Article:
“Eggs are in my top five foods,” my husband says one morning as he dips a corner of buttered toast into the bubbled orange yolk of his fried egg.

“Oh?” I say, wrinkling my nose. “You have a top five foods? What are the rest of them?”

I return to the newspaper, tap my foot against the kitchen table and wait, impatiently, as he considers.

I can get crabby about lists (they’re so artificial!), and yet I jump in with the best of them. Want to know my favorite movies of all time, best albums of 2010, most memorable places I’ve visited? I can put something together. Just give me a minute.

And since this list is about food, and since Kevin is so earnest, I hear him out as he calmly talks through his top five. After eggs, he includes anchovies, a food he introduced me to one afternoon in his old University Parkway apartment, and then smoked fish, another food we both love and can make a meal of. Then he adds cheese, covering the whole spectrum of salty to smoky to creamy, and apricots (though he doesn’t distinguish that said apricots ought to be “chocolate covered,” a treat we both covet).

It is a good list, elegant and quirky, suggesting a wide-ranging palate. Strangely enough, with the exception of the cheese and the eggs, there’s a good chance that none of the other foods passed Kevin’s lips during an Iowa childhood. They are foods he’s picked up along the way that have taken him farther and farther from home.

When I stop to consider my five favorite foods, the results are more pedestrian. I come up with oysters prepared any way, a medium rare hamburger, preferably with bleu cheese and french fries. After that, it gets harder. Do I include apple pie or something chocolate, like Wockenfuss dark chocolate almond bark? I think about things I adore that I associate with other people, like my mother’s mother’s coddies and my father’s mother’s pirogis. And then what about the basics, like a good loaf of bread? I cannot decide.

Both intrigued and stymied by this exercise, I put the question to family members, friends and colleagues, and discover an incredible culinary landscape, wide ranging and delicious. Over stuffed pork chops and roasted potatoes at a friend’s dinner party, the answers are pure comfort food. Mashed potatoes, Steve offers. Macaroni and cheese, says Bonnie. Pasta and pizza follow fast and furious. Nobody, says Michael, will say broccoli.

Not so fast. Restaurateur John Shields can’t leave crabcakes and Utz’s potato chips (a guilty pleasure, he says) off a list that also includes hummus, applesauce and… wait for it… broccoli. And it’s no surprise that Elaine Eff, co-director of Maryland Traditions and the force behind the designation of Smith Island Cake as our official state dessert, immediately chooses the 10-layer dessert for her list.  But she also includes Samos’ dolmades, a dish that got her through graduate school, she says, and coffee ice cream, something she has loved since childhood.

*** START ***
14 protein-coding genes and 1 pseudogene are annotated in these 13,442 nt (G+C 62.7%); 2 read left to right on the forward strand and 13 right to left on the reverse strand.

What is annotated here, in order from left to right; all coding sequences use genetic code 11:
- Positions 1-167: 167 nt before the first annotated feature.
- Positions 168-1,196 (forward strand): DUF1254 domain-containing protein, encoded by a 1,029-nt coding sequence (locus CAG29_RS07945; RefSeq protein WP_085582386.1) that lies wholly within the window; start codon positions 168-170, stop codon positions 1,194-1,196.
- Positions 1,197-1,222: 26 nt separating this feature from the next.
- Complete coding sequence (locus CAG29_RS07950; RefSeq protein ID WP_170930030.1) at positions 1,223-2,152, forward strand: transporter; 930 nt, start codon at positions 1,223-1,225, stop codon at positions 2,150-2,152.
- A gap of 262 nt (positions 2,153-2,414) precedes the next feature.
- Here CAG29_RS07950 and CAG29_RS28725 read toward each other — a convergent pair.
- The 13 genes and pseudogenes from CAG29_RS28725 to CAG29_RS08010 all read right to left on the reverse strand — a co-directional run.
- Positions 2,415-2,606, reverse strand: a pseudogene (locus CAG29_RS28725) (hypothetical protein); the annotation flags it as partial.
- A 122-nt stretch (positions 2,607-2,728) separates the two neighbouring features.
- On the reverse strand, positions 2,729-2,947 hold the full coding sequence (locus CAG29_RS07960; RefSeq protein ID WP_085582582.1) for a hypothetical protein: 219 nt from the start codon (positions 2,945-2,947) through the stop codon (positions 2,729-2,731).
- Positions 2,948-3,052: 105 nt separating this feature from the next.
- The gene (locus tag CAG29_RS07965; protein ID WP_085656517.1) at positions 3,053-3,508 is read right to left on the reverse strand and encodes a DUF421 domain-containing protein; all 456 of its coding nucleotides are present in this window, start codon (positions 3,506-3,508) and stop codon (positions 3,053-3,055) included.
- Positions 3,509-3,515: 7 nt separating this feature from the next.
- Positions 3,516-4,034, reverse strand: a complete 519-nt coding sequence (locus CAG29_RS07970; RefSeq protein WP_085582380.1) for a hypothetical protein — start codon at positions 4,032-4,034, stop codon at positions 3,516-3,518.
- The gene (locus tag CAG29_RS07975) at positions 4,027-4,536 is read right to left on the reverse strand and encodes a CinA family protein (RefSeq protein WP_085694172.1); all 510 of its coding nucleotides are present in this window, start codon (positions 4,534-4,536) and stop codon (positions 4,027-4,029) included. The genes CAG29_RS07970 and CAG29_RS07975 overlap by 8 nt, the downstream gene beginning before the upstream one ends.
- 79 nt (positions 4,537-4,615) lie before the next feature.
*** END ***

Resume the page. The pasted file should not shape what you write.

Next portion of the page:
Some folks have items on their lists that speak to a nostalgia for home. Jonathan Palevsky, program director for 91.5 FM WBJC (and a Montreal native), includes poutine and Montreal bagels, lighter and sweeter than New York-style, in his list of favorites. Farid Salloum, of Baba’s Mediterranean Kitchen in Locust Point, has a list that reflects his Middle Eastern background (kibbeh nayeh), his years in Baltimore (steamed crabs) and the Carvel franchise his father owned when Farid was a boy (ice cream).

Farid argues that certain foods, while delicious, can’t be in a list of favorites. “Beets aren’t top five material,” he tells me when I mention how much I love them. But what makes beets less appealing than the peaches, cherries and green peas in Justin’s, a Baba employee’s, list? And isn’t it interesting, I muse aloud to Lucien Walsh, wine director of The Wine Market, how some lists, like his— french fries, oysters, tomatoes, eggs and chocolate mousse— contain as many items that can be ingredients in other dishes as well as specific dishes in and of themselves? Is this because he is an accomplished cook, I wonder? He’s too modest to answer, but I bet that’s so.

I also found out that some people are so serious about their food loves, they go to great lengths (besides eating) to celebrate them (I’m looking at you and your cheeseburger tattoo, Jeff Smith of Lauraville’s Chameleon Café).

When I get right down to it, however, the lists cover a lot of food territory, from tacos, bratwurst and Asian noodle soups (from the Brewer’s Art’s Volker Stewart) to homemade popcorn and anything at the local diner a friend and his son frequent after Little League games. Folks love asparagus and peaches, hummus and dumplings, chocolate cake— and just about any kind of barbecue.  If there is a hands-down winner in my informal survey, it’s pizza, although ice cream, to no surprise, is another crowd pleaser. And this makes sense, since both connote celebration and good times and can be varied to suit individual tastes (anchovies! pistachios!).

Before ending my survey, I solicit one more list, this from my 2-year-old niece, Grace. With a little help from my sister, Grace identifies three favorites— pizza, cheese and limey (aka, lima) beans— and three things, much to her aunt’s dismay, that she doesn’t like: onions, chocolate and potatoes. If I were a betting gal, I’d wager that within a few years, lima beans and chocolate will switch lists. Time will tell.

Apricot and Almond Tart

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